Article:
March 14th, 2011 | Published in Blog
There’s only a few songwriters about whom I’m a little evangelical, and these days Josh T. Pearson doesn’t really need anyone to sing his praises. But I’m going to anyway. Let’s all enjoy Last of the Country Gentlemen until the adulation drives this bearded Texan back into the wilderness for the next decade.
(Updated 17th March 2011: Been listening to this today with the lyric sheet. On Woman, When I’ve Raised Hell there’s this frankly flabbergasting lyric:
Woman, when I’ve raised hell there won’t be a star left untouched in your sky
When my lightning crashes across that night
No shadows of doubt or of turnin’ in that questioning little mind
Just a burnin’ rekindled truth and one single agonizin’ blinding white light
Pearson easily knows enough scripture to be aware of the God = male, Israel/Church/Bride of Christ = female theme that runs throughout the Bible. So this lyric seems to recast the God of the Old Testament – much more a personification of natural forces than the Jesus of the New Testament – as a drunken jealous tyrant terrorising His family and blaming them for the abuse.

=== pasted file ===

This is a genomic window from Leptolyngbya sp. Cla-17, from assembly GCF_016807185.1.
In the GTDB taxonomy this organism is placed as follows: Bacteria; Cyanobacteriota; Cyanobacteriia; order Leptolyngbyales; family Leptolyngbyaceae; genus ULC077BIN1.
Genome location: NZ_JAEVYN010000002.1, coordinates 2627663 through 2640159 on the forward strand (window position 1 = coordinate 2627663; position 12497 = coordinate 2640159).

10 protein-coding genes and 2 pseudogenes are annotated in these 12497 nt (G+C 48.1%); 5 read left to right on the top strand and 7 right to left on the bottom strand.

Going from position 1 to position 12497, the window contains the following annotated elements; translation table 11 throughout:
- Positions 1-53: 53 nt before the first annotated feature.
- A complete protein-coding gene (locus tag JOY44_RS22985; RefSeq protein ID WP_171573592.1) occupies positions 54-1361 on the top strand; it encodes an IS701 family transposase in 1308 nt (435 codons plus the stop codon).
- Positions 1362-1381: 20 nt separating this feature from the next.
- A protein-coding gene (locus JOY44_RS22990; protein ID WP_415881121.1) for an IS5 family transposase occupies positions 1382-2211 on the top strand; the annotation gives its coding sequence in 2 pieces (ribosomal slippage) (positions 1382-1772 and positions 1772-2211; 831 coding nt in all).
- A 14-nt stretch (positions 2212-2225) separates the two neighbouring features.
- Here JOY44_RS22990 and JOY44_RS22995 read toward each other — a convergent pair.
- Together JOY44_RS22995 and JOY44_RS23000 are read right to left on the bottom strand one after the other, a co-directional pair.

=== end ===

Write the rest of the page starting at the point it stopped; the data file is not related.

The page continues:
Maybe it’s time to resurrect the Jesus-as-fictionsuit idea: that God, in a galaxy-shaking moment of cosmic self-awareness, realises that He’s a bastard, creates an entire universe and enters it as the main character so that He can be redeemed – it’s His sinful baggage that gets nailed up at Calvary, not ours. The Bible as narrative self-therapy experiment, onto which we’re supposed to identify with God rather than any of the bit-parts: as simultaneous authors and main characters in our own fabulous bullshit worlds, with whatever version of the myth of Individuation/Progress you’re comfortable with as the imposed story arc. Gnosticism made elegant, without the need for a separate demiurge or a hatred of the flesh.
Who’s with me? Let’s all convert.)